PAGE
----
The 24th running of the Corinthian Classic Regatta, held August 13 and 14, is a testament to the beauty of traditional and modern classic racing yachts and offers a chance to look back at the yachting legacy in Marblehead and also look forward to the future. This year’s regatta featured 31 vessels in six divisions ranging from the 115-year-old Herreshoff design Neith to Contemporary Classics like the CW Hood 32.
Hosted by the Corinthian Yacht Club and sponsored by Doyle Sailmakers, Hinckley Yachts and other marine companies, the two-day pursuit race was divided into six divisions ranging from vintage to contemporary classic. With the slowest boats starting first and the fastest last, it was a spectacular downwind finish especially for the overall winner, 59-foot Bermuda Cutter and Herreshoff-designed Neith built in 1907. Neith was also awarded the W. Starling Burgess trophy for best overall performance in the Vintage division. W. Starling Burgess was a Marblehead native who is credited with creating three America’s Cup winning J-Class yachts, Enterprise, Rainbow, and Ranger between 1930 and 1937 (the latter in partnership with famed yacht designer Olin Stephens).
“Today was a good day and we had fair breeze, and the course was a reach which is great for us,” said Keith Brown. Neith is a long-time participant in the regatta and is owned by Van Brown of Mystic, Connecticut. “We have been coming to this event for a long time and it remains one of our favorites. We had great breeze today and sailing along the Nahant shoreline was spectacular.”
The Corinthian Classic Regatta has evolved over many years and is about celebrating yachting –whether those traditions began a century ago or in the 1970s and 80s. The 13-modern classics division marked the opportunity to see boats like the Ted-Hood-built Little Harbor 37 Sea Robin, the Hinckley 41 Black Magic and the Concordia 41 yawl Grace, the latter of which placed third in the Vintage yacht division.
“This is a unique event for us,” said Principal Race Officer and former commodore of the Corinthian Yacht Club Ken Adam. “I think it is in part for the pageantry of it, and the finish line is always amazing. We know these boats don’t always race for time; they race for the beauty of it. It has also morphed beyond the early 20th century yachts and has long recognized the fiberglass boats from the 1960s, 70s and 80s as modern classics.”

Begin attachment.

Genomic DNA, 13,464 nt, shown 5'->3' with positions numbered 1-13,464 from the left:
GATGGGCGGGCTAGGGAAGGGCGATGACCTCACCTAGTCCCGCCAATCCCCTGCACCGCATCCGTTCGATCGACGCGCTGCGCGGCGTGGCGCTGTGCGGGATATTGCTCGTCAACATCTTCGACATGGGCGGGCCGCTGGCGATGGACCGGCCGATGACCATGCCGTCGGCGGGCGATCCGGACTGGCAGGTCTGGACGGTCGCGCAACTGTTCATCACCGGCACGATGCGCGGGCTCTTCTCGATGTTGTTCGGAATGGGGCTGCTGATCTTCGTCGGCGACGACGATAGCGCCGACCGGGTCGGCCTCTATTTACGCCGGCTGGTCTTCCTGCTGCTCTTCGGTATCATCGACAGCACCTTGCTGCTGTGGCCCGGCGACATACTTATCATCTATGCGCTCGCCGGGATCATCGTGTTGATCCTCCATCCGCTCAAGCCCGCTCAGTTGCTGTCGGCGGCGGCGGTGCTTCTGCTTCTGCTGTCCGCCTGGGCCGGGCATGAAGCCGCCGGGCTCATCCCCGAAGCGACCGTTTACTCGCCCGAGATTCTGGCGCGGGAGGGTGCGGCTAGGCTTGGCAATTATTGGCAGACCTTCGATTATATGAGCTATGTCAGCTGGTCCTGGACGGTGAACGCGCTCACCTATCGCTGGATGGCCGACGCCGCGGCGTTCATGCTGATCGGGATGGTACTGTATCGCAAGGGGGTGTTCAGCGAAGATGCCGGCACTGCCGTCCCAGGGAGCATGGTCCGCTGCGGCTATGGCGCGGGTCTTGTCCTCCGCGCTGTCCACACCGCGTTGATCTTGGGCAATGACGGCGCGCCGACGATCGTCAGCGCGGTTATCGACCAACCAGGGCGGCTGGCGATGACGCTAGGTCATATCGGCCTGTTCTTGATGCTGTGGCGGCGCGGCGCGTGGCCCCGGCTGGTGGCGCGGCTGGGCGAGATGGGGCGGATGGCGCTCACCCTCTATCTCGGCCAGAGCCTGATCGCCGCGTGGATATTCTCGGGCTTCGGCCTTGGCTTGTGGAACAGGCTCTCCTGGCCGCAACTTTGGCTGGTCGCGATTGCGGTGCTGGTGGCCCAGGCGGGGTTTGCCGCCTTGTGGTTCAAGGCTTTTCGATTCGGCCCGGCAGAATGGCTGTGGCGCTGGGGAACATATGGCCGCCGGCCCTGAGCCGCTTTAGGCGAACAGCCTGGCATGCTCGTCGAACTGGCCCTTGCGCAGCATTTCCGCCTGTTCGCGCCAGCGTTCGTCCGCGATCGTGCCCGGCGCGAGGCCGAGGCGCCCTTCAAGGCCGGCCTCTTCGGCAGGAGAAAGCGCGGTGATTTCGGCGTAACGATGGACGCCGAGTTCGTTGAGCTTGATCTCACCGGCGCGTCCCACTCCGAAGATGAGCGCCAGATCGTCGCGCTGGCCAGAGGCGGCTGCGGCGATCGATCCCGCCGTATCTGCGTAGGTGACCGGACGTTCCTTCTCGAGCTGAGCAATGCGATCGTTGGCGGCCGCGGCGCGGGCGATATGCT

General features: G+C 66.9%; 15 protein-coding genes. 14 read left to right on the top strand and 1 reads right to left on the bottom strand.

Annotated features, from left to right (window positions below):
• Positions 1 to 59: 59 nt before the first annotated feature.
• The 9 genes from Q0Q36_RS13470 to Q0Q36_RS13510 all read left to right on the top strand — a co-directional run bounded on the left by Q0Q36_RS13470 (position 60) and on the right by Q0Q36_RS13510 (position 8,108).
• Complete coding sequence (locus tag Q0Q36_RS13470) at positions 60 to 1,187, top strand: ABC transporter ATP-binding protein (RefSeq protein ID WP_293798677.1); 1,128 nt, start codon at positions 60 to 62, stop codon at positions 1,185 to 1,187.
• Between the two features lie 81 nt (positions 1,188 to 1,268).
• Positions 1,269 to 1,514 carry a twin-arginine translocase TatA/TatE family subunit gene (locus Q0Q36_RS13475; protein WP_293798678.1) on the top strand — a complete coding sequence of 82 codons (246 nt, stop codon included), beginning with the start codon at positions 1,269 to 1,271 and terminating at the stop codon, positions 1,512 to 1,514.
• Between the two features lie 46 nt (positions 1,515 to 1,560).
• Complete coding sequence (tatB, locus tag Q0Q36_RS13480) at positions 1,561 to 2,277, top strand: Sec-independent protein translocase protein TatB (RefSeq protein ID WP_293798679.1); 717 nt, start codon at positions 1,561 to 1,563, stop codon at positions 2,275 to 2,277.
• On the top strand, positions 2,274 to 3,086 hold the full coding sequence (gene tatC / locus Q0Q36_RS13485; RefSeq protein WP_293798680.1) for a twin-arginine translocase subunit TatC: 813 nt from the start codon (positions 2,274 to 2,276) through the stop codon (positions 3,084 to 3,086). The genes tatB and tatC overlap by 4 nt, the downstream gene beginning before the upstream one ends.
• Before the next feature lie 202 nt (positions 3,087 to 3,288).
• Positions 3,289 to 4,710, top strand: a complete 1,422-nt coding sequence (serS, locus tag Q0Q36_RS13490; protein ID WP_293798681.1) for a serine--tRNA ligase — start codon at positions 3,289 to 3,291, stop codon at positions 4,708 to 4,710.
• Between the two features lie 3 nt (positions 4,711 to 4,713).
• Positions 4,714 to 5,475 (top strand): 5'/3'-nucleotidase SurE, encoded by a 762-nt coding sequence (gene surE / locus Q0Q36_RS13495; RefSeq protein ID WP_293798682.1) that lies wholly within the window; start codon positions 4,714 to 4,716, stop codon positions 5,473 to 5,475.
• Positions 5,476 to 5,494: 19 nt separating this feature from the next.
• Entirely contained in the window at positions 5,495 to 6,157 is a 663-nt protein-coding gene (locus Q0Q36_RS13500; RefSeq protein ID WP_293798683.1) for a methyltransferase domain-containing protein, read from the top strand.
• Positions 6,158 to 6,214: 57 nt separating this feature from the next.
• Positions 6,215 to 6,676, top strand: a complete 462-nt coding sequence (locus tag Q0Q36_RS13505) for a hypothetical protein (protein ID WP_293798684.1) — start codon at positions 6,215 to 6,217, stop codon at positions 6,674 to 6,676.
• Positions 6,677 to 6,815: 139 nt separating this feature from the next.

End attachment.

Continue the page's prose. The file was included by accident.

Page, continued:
Fortunately, classic yacht racers do understand that their vessels are unique in size, age, and speed, but one of the factors that makes classic racing so interesting is how evenly matched boats can be in a pursuit race format even if there is over 100-year difference in their age and design.
Long time event organizer and Marblehead resident Bruce Dyson, a master shipwright who built an 8-Metre in his backyard, notes that he is always pleased to see how as much as things change, they also stay the same.
“In all my years, the water and the winds have not really changed and yacht racing designers and builders in the early 1900s were making very good boats. Subsequently, Nat Herreshoff and Olin Stephens were influenced by designers of the past just as designers are today,” Dyson said. “If you have a very good hull in 1920 and a very good hull in 1970 helmed by very good sailors, the best boat is whoever wins the race.”
The Pursuit race format is based on expected speeds from different boats but that can differ once out on the racecourse based on unforeseen conditions. For the 12-Metre Valiant, which placed first in the Modern Classic Division, owner and longtime participant Gary Gregory of Marblehead noted, “our size meant we started when many of the smaller boats were nearly at the mark off Boston, but it also meant that the wind was better than we had foreseen, and we were able to make up a lot.”
Any boat designed after 1950 and built before 1980 with rudders separated from the trailing edge of the keel is considered a Modern Classic. The fleet also included nine International One Designs, and Chris and Andrea Morse on board the CW Hood 32 Dream, the very first Hood32 built and considered to be a Contemporary or Spirit of Tradition classic.
Sometimes there is a thoroughbred among the thoroughbreds and that is the case with the presence of the 8-Metre Angelita, who was built in 1930s and was the first American boat to win an Olympic Medal in sailing in 1932. Angelita finished second in her division and third overall in this regatta. Angelita has been owned by Samuel Croll of Greenwich, Connecticut since 1997. Croll often races in Narragansett Bay. “There is a lot of appreciation for the 8-Metre class in Europe as well and it is admired as a true classic everywhere. We also have a great time coming here to Marblehead.”
The pursuit race format also gives sailors and spectators a chance to see how these thoroughbreds look as they finish together.
“There is a tendency in our society to scrap the old, but this goes to show you don’t have to. These boats all sail fast and sail beautifully. To juxtapose a CW Hood32 with an 8-Metre makes us appreciate their speed and beauty. I can’t think of any better way to spend my time than watching these boats sail,” said Corinthian Yacht Club race committee member Ted Agne.
Event organizer and longtime advocate for inclusive, classic yacht racing Timmy Dittrich has devoted much of his time and energy to this event over many years. “No boat comes out of the gate as a classic but many of these boats have earned their place here and have become stewards of their fleets. We want to preserve those great days, those feelings, and those rivalries that began long ago with some of these legendary yachts,” Dittrich said. “At the end of the day, this is a labor of love for all of us and we would like to see this event continue to grow.”
To learn more about the race, go to corinthianclassic.org